By 1951, ad revenue from Godfrey's shows were bringing in 12% of CBS's gross profits. Godfrey's cut of that made him so wealthy he flew his own DC-3 airliner (he was an expert pilot) between New York and his 2000 acre farm near Leesburg, Virginia. Fiercely protective of his staff, Rooney recalled Godfrey defending him twice when something he wrote had CBS ready to fire the young writer.  Godfrey had the media of that time eating out of his hand.

One measure of Godfrey's power was a 1953 idea Walter Cronkite (Cronkite then worked at CBS in Washington) gave Godfrey when Holland was inundated with severe flooding.  Rooney wrote it up.  Note his skills of persuasion.

Within days of this pitch, American Airlines offices were literally packed floor to ceiling with donations, so much so Godfrey had to ask his loyal, obedient listeners to back off.

What fans and the news media didn't know was that behind the scenes, the lovable  "ole red-head" as he called himself was an arrogant, foul-tempered, bullying control freak, known for his blatant womanizing and raw antagonism toward top CBS brass including Chairman William Paley.  Fully aware how much money he earned the network, he'd bait executives on the air, knowing they dared not retaliate.  Rooney, who enjoyed this side of Godfrey, made it clear that few of the CBS upper echelon had any use for their top star on a personal basis.

Rooney was present in 1953 when Godfrey provoked the first live broadcast scandal.  In 1950 a young singer and Navy radioman named Julius LaRosa was a guest. Godfrey offered him a job when he left the Navy. A middling, inexperienced singer in the Tony Bennett mode, LaRosa became a Little Godfrey in 1951 and quickly morphed into one of the show's top stars. In 1953 he had two big hit singles and in those pre-Elvis times, a fervent following among teen girls. On October 19, Godfrey cheerily fired LaRosa on the air.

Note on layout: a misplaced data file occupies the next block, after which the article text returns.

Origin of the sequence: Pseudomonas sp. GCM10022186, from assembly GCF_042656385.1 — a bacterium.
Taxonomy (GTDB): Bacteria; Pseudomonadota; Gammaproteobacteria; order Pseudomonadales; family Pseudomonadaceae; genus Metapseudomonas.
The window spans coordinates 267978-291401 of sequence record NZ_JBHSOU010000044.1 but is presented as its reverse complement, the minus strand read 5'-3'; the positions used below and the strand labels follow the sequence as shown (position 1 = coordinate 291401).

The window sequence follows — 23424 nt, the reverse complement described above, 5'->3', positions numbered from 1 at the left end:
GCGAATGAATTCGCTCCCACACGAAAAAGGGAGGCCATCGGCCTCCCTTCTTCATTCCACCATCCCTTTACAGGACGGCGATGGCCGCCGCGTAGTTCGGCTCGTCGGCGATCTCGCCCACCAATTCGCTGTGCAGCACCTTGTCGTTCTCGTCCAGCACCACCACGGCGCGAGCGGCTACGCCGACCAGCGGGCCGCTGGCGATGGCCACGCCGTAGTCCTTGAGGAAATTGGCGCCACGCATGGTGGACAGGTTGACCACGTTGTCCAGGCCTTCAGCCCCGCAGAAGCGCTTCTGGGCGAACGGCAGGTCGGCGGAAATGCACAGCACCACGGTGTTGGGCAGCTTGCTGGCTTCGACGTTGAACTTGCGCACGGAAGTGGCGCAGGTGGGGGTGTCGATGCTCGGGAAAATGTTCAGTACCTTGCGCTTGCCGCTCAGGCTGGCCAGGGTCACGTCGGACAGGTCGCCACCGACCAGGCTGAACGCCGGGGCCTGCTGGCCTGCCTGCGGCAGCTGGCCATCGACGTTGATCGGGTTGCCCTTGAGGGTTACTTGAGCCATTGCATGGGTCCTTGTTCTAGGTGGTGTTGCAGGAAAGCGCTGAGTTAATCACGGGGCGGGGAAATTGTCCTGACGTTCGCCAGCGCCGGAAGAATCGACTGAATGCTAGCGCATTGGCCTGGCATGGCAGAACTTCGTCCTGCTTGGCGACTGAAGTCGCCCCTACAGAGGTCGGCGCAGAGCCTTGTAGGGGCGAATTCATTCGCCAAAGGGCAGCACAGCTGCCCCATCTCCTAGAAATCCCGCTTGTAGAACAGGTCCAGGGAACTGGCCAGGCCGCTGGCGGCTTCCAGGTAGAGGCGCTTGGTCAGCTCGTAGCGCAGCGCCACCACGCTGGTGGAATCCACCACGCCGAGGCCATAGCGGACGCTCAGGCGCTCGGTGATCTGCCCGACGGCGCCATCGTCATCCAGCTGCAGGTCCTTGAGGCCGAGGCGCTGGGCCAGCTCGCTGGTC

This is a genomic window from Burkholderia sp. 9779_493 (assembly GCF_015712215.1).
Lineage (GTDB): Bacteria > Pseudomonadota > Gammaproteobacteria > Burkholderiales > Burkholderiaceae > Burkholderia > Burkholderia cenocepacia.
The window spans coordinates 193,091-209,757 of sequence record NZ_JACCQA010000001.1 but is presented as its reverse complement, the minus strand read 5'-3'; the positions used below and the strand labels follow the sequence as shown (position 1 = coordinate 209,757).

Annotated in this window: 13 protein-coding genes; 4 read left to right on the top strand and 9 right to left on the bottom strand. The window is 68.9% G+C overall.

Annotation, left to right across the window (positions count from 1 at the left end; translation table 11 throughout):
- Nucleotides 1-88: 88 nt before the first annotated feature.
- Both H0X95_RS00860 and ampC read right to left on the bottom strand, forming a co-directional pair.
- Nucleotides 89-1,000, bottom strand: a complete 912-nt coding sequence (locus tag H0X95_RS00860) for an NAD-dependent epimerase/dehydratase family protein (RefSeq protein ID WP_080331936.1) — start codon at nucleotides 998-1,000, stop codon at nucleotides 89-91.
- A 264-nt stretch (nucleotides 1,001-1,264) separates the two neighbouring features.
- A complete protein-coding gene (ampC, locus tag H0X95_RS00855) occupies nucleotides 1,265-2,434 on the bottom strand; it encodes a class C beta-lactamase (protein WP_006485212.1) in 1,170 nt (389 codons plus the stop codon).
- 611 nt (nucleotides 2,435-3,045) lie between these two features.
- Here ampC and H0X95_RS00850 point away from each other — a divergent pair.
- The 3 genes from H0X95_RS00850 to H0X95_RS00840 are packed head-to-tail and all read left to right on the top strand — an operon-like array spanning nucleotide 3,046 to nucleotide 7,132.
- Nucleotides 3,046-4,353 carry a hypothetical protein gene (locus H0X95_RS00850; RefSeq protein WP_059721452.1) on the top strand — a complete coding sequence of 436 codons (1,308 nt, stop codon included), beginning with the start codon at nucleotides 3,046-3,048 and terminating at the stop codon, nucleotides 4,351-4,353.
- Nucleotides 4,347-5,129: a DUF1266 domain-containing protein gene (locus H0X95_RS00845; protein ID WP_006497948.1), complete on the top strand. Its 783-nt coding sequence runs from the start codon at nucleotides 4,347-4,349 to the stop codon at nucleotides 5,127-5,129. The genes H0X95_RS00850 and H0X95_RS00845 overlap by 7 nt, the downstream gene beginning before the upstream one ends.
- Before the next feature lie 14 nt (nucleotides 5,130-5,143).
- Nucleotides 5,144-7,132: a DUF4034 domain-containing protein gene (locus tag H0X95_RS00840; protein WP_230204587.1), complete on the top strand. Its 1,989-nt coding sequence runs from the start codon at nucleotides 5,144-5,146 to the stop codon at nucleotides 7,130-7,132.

Here's the story of that and Godfrey's downfall, with color commentary from a  younger, healthier Rooney, LaRosa and Larry King, who considered Godfrey a friend and role model. 

In its day the LaRosa controversy was as huge as the Charlie Sheen flap. Rooney stayed two more years. The ones that followed didn't help. In 1955, Godfrey fired more producers, cast members and three of his four writers. Only Rooney remained. Burned out writing for all three shows, he signed on with a much nicer CBS host: Garry Moore (who later brought Carol Burnett to network TV). In 1959, Godfrey beat a grim lung cancer diagnosis. After surgery and radiation, he returned to the air but only radio. He did occasional TV specials.  The morning show ended in 1972. He died of emphysema in 1983.

Rooney of course later stirred his own controversies, putting his foot in his mouth and for a liberal, making a number of ill-advised comments about race and ethnicity that got him in trouble with CBS during his 60 Minutes days. Despite his ability to satirize others, he could take umbrage at being spoofed, expressing irritation about Joe Piscopo's SNL sketch mocking "A Few Minutes with Andy Rooney." But he also saw through Sacha Baron Cohen doing one of his facetious interviews for HBO's Da Ali G Show.

I take my hat off to Andrew Aitken Rooney. He was a supremely gifted writer and a genuine American wit. And I'm glad he never quit reminding the world about Godfrey, the good, the bad and most of all, about the man's shamefully-overlooked importance.